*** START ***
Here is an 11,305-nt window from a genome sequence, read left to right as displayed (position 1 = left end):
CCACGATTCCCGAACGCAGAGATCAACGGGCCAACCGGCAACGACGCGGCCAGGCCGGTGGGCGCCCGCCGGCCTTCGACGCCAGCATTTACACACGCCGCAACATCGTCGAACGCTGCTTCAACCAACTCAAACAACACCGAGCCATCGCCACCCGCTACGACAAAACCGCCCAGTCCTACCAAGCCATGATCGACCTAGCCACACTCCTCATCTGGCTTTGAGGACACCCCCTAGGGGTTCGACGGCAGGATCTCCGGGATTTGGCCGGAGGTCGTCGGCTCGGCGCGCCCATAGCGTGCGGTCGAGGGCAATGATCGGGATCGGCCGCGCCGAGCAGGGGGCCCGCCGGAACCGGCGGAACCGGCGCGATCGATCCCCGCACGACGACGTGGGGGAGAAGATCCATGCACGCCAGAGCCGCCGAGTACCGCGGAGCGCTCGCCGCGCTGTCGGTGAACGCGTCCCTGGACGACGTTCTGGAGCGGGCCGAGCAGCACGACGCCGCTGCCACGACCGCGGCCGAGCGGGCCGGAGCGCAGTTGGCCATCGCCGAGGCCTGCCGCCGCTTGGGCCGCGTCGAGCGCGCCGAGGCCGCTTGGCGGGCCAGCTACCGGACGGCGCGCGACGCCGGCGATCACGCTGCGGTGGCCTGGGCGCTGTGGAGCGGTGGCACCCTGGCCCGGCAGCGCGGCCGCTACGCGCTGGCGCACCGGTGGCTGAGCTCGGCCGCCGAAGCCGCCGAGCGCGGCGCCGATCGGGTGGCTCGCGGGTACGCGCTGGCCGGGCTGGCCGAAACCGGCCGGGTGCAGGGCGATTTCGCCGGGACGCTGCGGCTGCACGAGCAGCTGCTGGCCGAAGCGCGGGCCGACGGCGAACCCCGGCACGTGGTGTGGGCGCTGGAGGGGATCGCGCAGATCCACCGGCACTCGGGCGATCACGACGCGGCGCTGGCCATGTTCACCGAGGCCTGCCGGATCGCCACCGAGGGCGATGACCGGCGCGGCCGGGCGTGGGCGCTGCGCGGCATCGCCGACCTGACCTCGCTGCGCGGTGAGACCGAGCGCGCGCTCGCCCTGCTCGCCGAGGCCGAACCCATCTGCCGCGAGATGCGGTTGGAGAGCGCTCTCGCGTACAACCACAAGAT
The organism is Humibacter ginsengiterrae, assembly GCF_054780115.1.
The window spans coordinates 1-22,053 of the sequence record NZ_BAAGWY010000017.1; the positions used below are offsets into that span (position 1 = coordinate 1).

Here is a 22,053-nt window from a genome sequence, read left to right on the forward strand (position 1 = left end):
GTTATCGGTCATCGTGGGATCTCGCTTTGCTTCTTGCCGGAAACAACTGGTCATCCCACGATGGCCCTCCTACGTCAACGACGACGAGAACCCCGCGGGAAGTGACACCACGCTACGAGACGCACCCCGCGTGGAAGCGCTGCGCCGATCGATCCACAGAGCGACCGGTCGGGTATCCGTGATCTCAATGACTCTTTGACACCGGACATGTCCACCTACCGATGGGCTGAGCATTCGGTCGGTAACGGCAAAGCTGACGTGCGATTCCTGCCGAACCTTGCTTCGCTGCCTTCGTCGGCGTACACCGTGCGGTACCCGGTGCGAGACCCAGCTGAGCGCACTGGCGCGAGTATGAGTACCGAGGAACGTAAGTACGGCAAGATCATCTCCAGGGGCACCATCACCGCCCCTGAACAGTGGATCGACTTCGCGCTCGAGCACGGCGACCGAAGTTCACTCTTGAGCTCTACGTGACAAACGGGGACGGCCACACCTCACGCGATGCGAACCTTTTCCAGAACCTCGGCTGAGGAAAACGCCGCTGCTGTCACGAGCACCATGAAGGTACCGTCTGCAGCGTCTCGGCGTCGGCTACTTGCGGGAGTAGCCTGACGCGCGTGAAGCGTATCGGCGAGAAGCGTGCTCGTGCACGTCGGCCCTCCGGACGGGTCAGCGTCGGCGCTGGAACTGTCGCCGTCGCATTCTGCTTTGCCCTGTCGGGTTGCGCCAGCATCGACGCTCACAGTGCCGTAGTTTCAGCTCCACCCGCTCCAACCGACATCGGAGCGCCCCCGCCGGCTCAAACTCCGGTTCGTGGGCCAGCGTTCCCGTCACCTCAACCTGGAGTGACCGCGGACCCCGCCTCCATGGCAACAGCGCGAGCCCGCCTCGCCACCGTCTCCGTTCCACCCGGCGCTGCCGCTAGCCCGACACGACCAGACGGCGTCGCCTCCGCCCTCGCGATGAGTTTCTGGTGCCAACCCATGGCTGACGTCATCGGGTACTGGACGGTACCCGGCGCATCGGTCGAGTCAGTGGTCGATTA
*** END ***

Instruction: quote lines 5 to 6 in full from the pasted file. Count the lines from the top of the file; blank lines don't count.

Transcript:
Here is a 22,053-nt window from a genome sequence, read left to right on the forward strand (position 1 = left end):
GTTATCGGTCATCGTGGGATCTCGCTTTGCTTCTTGCCGGAAACAACTGGTCATCCCACGATGGCCCTCCTACGTCAACGACGACGAGAACCCCGCGGGAAGTGACACCACGCTACGAGACGCACCCCGCGTGGAAGCGCTGCGCCGATCGATCCACAGAGCGACCGGTCGGGTATCCGTGATCTCAATGACTCTTTGACACCGGACATGTCCACCTACCGATGGGCTGAGCATTCGGTCGGTAACGGCAAAGCTGACGTGCGATTCCTGCCGAACCTTGCTTCGCTGCCTTCGTCGGCGTACACCGTGCGGTACCCGGTGCGAGACCCAGCTGAGCGCACTGGCGCGAGTATGAGTACCGAGGAACGTAAGTACGGCAAGATCATCTCCAGGGGCACCATCACCGCCCCTGAACAGTGGATCGACTTCGCGCTCGAGCACGGCGACCGAAGTTCACTCTTGAGCTCTACGTGACAAACGGGGACGGCCACACCTCACGCGATGCGAACCTTTTCCAGAACCTCGGCTGAGGAAAACGCCGCTGCTGTCACGAGCACCATGAAGGTACCGTCTGCAGCGTCTCGGCGTCGGCTACTTGCGGGAGTAGCCTGACGCGCGTGAAGCGTATCGGCGAGAAGCGTGCTCGTGCACGTCGGCCCTCCGGACGGGTCAGCGTCGGCGCTGGAACTGTCGCCGTCGCATTCTGCTTTGCCCTGTCGGGTTGCGCCAGCATCGACGCTCACAGTGCCGTAGTTTCAGCTCCACCCGCTCCAACCGACATCGGAGCGCCCCCGCCGGCTCAAACTCCGGTTCGTGGGCCAGCGTTCCCGTCACCTCAACCTGGAGTGACCGCGGACCCCGCCTCCATGGCAACAGCGCGAGCCCGCCTCGCCACCGTCTCCGTTCCACCCGGCGCTGCCGCTAGCCCGACACGACCAGACGGCGTCGCCTCCGCCCTCGCGATGAGTTTCTGGTGCCAACCCATGGCTGACGTCATCGGGTACTGGACGGTACCCGGCGCATCGGTCGAGTCAGTGGTCGATTA